[author: Kim, Lesley]
On November 11, 2012, Canada signed a tax treaty1 with Hong Kong (the “Tax Treaty”). Some may find it surprising, given the level of trade between Canada and Hong Kong and the number of Hong Kong residents who have immigrated to Canada, that Canada did not previously have a tax treaty in place with Hong Kong. Canada has had a tax treaty with China for a number of years, but it did not include Hong Kong.
In the past, Hong Kong residents would have to implement complex structures through countries having tax treaties with Canada in order to minimize Canadian taxes and/or avoid double taxation. Otherwise, residents of Hong Kong previously wishing to carry on business or invest in Canada would be subject to Canadian tax on all income earned in Canada at the applicable Canadian tax rates (up to 31% combined federal and provincial tax for corporations) and to a withholding tax of 25% on dividends, interest and royalties, in addition to any Hong Kong taxes they may be subject to.
A Hong Kong resident could be carrying on business in Canada simply by selling goods in Canada or by servicing equipment in Canada. Once the Tax Treaty comes into force, business income earned by a Hong Kong resident in Canada will only be taxed in Canada, to the extent that such income is earned through a “permanent establishment” in Canada. A Hong Kong resident will generally have a permanent establishment in Canada if he, she or it has a physical presence in Canada, such as an office, store or other location through which business is carried on.
The Tax Treaty may not have as much of an impact on Canadian residents investing in Hong Kong. Hong Kong does not have a withholding tax on dividends or interest and its corporate tax rate is relatively low at 16.5%. However, residents of Canada wishing to carry on business or invest in Hong Kong would previously still be subject to Hong Kong tax on any income derived from or arising in Hong Kong at the applicable Hong Kong tax rate and to a withholding tax of up to 16.5% on royalties, in addition to any Canadian taxes they may be subject to.
As with Hong Kong residents carrying on business in Canada, once the Tax Treaty is in force, Canadians earning business income in Hong Kong will only be taxed to the extent that such income is earned through a permanent establishment in Hong Kong.
Recently, Canada has included a limitation of benefits article in their tax treaties. Where tax treaties include a limitation of benefits provision, residents of a treaty country could generally only benefit under the treaty to the extent that they are true tax paying residents of that country. The Tax Treaty with Hong Kong does not contain a limitation of benefits article which means that a person generally only needs to be a resident of Hong Kong to benefit under the Tax Treaty.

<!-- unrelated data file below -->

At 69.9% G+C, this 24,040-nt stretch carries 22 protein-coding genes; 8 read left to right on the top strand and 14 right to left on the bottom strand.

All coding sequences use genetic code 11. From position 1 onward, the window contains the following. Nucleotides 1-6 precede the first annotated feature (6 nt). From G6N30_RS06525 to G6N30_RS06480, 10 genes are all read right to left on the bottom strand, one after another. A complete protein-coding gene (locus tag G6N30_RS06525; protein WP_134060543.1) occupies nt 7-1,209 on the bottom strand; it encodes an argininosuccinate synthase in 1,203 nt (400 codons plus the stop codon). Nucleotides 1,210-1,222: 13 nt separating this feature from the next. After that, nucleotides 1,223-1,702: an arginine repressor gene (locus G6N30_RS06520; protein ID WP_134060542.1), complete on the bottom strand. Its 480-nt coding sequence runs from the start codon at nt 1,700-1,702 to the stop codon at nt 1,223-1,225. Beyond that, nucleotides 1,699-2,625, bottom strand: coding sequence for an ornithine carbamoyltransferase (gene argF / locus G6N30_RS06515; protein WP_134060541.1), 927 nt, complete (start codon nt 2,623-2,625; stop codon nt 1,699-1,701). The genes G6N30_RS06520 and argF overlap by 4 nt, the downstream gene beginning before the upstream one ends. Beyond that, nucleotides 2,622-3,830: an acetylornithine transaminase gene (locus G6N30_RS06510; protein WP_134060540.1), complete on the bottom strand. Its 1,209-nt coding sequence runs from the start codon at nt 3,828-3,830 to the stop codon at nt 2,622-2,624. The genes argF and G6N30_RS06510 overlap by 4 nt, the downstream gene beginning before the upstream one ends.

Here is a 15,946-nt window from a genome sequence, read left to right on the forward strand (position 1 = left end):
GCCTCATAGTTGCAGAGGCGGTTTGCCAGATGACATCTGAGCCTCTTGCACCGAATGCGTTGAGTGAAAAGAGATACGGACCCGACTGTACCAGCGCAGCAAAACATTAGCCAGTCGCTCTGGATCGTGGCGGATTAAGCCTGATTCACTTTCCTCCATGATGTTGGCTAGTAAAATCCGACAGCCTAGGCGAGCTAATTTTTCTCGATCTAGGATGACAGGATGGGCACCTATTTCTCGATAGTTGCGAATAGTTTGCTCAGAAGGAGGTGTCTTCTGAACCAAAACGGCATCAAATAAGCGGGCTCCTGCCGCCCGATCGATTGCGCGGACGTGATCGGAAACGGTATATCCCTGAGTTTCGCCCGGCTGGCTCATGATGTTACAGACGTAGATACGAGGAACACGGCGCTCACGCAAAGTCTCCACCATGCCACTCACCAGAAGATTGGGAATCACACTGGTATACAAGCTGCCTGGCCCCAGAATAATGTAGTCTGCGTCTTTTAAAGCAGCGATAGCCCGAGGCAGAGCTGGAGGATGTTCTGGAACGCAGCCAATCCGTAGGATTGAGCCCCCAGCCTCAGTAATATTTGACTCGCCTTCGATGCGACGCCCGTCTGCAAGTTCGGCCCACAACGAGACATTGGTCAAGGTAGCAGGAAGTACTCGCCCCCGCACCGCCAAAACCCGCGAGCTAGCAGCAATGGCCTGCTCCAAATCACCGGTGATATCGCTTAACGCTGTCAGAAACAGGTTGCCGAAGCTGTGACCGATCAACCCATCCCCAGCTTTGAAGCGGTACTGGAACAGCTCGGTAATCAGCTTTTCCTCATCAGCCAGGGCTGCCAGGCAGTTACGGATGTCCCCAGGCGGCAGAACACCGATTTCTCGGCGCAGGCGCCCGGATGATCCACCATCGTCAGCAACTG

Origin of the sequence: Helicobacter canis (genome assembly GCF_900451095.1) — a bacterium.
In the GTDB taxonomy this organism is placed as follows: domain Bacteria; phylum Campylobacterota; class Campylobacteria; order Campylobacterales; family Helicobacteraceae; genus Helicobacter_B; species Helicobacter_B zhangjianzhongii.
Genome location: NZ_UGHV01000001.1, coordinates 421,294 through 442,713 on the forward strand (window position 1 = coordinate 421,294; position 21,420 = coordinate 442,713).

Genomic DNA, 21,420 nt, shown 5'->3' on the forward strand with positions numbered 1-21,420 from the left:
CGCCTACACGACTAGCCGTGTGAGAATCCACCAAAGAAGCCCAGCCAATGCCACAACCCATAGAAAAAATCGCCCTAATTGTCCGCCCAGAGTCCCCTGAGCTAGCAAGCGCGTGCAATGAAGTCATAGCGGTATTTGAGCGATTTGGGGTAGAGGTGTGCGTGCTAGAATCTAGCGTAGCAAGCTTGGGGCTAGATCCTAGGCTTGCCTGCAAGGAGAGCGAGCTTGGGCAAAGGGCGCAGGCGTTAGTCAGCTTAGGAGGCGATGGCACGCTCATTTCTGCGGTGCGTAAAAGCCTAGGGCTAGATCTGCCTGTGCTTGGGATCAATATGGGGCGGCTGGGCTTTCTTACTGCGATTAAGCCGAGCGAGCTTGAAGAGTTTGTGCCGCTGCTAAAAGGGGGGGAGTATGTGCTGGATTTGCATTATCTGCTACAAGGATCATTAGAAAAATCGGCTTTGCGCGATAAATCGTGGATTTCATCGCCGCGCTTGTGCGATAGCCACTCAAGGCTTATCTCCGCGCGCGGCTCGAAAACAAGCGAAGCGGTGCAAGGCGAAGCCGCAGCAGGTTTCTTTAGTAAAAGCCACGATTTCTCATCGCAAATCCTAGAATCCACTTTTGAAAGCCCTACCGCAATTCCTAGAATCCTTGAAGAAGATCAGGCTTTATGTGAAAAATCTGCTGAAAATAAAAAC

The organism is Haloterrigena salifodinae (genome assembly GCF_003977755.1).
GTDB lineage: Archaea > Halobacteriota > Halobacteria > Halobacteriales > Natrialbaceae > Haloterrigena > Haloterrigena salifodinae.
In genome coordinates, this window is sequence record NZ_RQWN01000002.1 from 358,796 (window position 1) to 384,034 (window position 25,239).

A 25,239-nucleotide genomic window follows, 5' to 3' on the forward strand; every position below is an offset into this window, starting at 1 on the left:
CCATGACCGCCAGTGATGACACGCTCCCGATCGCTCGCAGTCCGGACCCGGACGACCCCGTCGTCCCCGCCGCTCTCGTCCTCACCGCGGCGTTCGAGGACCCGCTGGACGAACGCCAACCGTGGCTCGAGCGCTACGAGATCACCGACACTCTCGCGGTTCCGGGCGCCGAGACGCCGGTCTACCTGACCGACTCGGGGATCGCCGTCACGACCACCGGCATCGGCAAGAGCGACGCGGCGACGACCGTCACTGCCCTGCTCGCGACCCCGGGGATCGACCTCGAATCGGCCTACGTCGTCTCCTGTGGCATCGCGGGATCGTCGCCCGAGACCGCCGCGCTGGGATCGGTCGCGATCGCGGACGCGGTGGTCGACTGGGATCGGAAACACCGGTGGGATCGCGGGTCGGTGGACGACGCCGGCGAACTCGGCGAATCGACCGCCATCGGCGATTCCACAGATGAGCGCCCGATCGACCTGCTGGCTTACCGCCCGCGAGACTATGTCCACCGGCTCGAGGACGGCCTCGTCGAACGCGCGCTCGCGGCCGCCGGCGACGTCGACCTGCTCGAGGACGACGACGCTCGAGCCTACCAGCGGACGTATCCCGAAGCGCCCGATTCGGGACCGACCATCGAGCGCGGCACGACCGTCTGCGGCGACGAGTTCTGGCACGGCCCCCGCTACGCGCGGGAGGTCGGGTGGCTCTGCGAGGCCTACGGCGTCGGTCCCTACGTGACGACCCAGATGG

Under the Tax Treaty, Hong Kong residents receiving dividends from Canada will be entitled to a reduced dividend withholding rate of 5% when dividends are paid to a corporation that controls at least 10% of the capital of the payor corporation, and, in any other case, to a reduced withholding rate of 15%. The Canadian withholding rate will be reduced to 10% under the Tax Treaty on interest and royalties paid to Hong Kong residents. Arm’s length interest is generally not subject to Canadian withholding tax, even without a tax treaty, but the 10% rate will be welcome in non-arm’s length situations.
Since Hong Kong does not tax dividends or interest, as in the past, no tax will be withheld from dividends or interest paid to Canadian residents. However, the Hong Kong withholding rate on royalties will be reduced to 10% under the Tax Treaty.
As with most of Canada’s tax treaties, the Tax Treaty includes an exchange of information article. This means that Canada could request information from Hong Kong with respect to Canadian residents for Canadian tax purposes, and vice versa.
The Tax Treaty will come into force following the ratification procedures in both Canada and Hong Kong.
1. Agreement between the Government Of Canada and the Government of the Hong Kong Special Administrative Region of the People’s Republic of China for the Avoidance of Double Taxation and the Prevention of Fiscal Evasion with Respect to Taxes on Income.